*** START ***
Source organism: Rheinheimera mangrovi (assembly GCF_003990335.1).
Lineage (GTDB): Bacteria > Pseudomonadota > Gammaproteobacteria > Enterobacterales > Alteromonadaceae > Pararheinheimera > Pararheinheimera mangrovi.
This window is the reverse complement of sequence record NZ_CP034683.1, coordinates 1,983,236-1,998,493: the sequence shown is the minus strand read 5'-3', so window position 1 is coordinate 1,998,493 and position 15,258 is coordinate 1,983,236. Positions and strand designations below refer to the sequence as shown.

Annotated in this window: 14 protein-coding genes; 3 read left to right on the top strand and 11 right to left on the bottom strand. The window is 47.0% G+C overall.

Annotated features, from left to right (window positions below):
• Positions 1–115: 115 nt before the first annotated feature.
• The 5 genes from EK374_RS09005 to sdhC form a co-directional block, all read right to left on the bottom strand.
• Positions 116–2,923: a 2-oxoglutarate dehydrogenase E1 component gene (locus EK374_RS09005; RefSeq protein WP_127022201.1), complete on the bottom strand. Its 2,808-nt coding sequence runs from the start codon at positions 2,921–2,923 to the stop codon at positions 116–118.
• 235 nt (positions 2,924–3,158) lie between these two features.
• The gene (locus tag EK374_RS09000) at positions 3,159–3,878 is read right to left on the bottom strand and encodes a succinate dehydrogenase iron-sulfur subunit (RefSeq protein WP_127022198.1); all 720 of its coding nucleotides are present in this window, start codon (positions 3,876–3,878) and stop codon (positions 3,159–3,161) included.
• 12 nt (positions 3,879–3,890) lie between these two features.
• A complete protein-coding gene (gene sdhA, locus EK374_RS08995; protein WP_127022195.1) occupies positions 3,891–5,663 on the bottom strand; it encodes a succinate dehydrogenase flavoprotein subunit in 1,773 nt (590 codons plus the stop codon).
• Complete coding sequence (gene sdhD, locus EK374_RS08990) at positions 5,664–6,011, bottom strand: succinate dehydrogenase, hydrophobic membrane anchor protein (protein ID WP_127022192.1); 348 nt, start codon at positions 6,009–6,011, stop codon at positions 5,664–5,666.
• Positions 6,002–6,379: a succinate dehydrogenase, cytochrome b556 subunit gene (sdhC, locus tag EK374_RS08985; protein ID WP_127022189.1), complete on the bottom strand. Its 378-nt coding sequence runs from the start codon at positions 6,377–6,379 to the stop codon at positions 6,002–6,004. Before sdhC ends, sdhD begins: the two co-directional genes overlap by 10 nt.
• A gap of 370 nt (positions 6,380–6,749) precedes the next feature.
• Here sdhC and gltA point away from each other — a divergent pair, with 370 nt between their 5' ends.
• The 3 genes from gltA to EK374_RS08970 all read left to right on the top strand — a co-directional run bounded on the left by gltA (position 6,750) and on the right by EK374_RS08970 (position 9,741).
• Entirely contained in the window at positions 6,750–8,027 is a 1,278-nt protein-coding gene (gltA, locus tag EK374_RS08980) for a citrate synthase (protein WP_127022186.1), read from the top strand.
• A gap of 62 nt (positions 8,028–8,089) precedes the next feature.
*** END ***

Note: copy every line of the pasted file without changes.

Source organism: Rheinheimera mangrovi (assembly GCF_003990335.1).
Lineage (GTDB): Bacteria > Pseudomonadota > Gammaproteobacteria > Enterobacterales > Alteromonadaceae > Pararheinheimera > Pararheinheimera mangrovi.
This window is the reverse complement of sequence record NZ_CP034683.1, coordinates 1,983,236-1,998,493: the sequence shown is the minus strand read 5'-3', so window position 1 is coordinate 1,998,493 and position 15,258 is coordinate 1,983,236. Positions and strand designations below refer to the sequence as shown.

Annotated in this window: 14 protein-coding genes; 3 read left to right on the top strand and 11 right to left on the bottom strand. The window is 47.0% G+C overall.

Annotated features, from left to right (window positions below):
• Positions 1–115: 115 nt before the first annotated feature.
• The 5 genes from EK374_RS09005 to sdhC form a co-directional block, all read right to left on the bottom strand.
• Positions 116–2,923: a 2-oxoglutarate dehydrogenase E1 component gene (locus EK374_RS09005; RefSeq protein WP_127022201.1), complete on the bottom strand. Its 2,808-nt coding sequence runs from the start codon at positions 2,921–2,923 to the stop codon at positions 116–118.
• 235 nt (positions 2,924–3,158) lie between these two features.
• The gene (locus tag EK374_RS09000) at positions 3,159–3,878 is read right to left on the bottom strand and encodes a succinate dehydrogenase iron-sulfur subunit (RefSeq protein WP_127022198.1); all 720 of its coding nucleotides are present in this window, start codon (positions 3,876–3,878) and stop codon (positions 3,159–3,161) included.
• 12 nt (positions 3,879–3,890) lie between these two features.
• A complete protein-coding gene (gene sdhA, locus EK374_RS08995; protein WP_127022195.1) occupies positions 3,891–5,663 on the bottom strand; it encodes a succinate dehydrogenase flavoprotein subunit in 1,773 nt (590 codons plus the stop codon).
• Complete coding sequence (gene sdhD, locus EK374_RS08990) at positions 5,664–6,011, bottom strand: succinate dehydrogenase, hydrophobic membrane anchor protein (protein ID WP_127022192.1); 348 nt, start codon at positions 6,009–6,011, stop codon at positions 5,664–5,666.
• Positions 6,002–6,379: a succinate dehydrogenase, cytochrome b556 subunit gene (sdhC, locus tag EK374_RS08985; protein ID WP_127022189.1), complete on the bottom strand. Its 378-nt coding sequence runs from the start codon at positions 6,377–6,379 to the stop codon at positions 6,002–6,004. Before sdhC ends, sdhD begins: the two co-directional genes overlap by 10 nt.
• A gap of 370 nt (positions 6,380–6,749) precedes the next feature.
• Here sdhC and gltA point away from each other — a divergent pair, with 370 nt between their 5' ends.
• The 3 genes from gltA to EK374_RS08970 all read left to right on the top strand — a co-directional run bounded on the left by gltA (position 6,750) and on the right by EK374_RS08970 (position 9,741).
• Entirely contained in the window at positions 6,750–8,027 is a 1,278-nt protein-coding gene (gltA, locus tag EK374_RS08980) for a citrate synthase (protein WP_127022186.1), read from the top strand.
• A gap of 62 nt (positions 8,028–8,089) precedes the next feature.